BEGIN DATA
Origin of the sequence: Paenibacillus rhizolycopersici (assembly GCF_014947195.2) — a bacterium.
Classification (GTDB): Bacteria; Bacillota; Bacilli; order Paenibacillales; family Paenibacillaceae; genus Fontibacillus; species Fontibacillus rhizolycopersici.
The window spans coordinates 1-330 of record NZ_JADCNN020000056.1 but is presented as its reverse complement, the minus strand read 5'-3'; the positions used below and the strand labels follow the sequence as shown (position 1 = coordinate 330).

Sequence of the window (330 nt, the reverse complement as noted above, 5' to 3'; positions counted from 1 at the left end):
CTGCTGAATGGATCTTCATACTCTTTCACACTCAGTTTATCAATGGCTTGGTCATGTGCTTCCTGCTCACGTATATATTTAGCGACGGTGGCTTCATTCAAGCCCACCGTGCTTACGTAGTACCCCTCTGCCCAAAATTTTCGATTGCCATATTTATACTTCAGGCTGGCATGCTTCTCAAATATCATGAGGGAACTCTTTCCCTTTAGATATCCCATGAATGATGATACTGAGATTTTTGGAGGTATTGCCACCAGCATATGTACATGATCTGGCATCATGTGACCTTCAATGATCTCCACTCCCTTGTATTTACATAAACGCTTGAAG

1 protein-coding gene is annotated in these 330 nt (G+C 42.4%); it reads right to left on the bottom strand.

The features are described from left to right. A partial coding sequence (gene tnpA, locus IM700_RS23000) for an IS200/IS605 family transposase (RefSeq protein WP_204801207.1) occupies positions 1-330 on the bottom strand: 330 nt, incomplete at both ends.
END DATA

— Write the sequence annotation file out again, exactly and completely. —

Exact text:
Origin of the sequence: Paenibacillus rhizolycopersici (assembly GCF_014947195.2) — a bacterium.
Classification (GTDB): Bacteria; Bacillota; Bacilli; order Paenibacillales; family Paenibacillaceae; genus Fontibacillus; species Fontibacillus rhizolycopersici.
The window spans coordinates 1-330 of record NZ_JADCNN020000056.1 but is presented as its reverse complement, the minus strand read 5'-3'; the positions used below and the strand labels follow the sequence as shown (position 1 = coordinate 330).

Sequence of the window (330 nt, the reverse complement as noted above, 5' to 3'; positions counted from 1 at the left end):
CTGCTGAATGGATCTTCATACTCTTTCACACTCAGTTTATCAATGGCTTGGTCATGTGCTTCCTGCTCACGTATATATTTAGCGACGGTGGCTTCATTCAAGCCCACCGTGCTTACGTAGTACCCCTCTGCCCAAAATTTTCGATTGCCATATTTATACTTCAGGCTGGCATGCTTCTCAAATATCATGAGGGAACTCTTTCCCTTTAGATATCCCATGAATGATGATACTGAGATTTTTGGAGGTATTGCCACCAGCATATGTACATGATCTGGCATCATGTGACCTTCAATGATCTCCACTCCCTTGTATTTACATAAACGCTTGAAG

1 protein-coding gene is annotated in these 330 nt (G+C 42.4%); it reads right to left on the bottom strand.

The features are described from left to right. A partial coding sequence (gene tnpA, locus IM700_RS23000) for an IS200/IS605 family transposase (RefSeq protein WP_204801207.1) occupies positions 1-330 on the bottom strand: 330 nt, incomplete at both ends.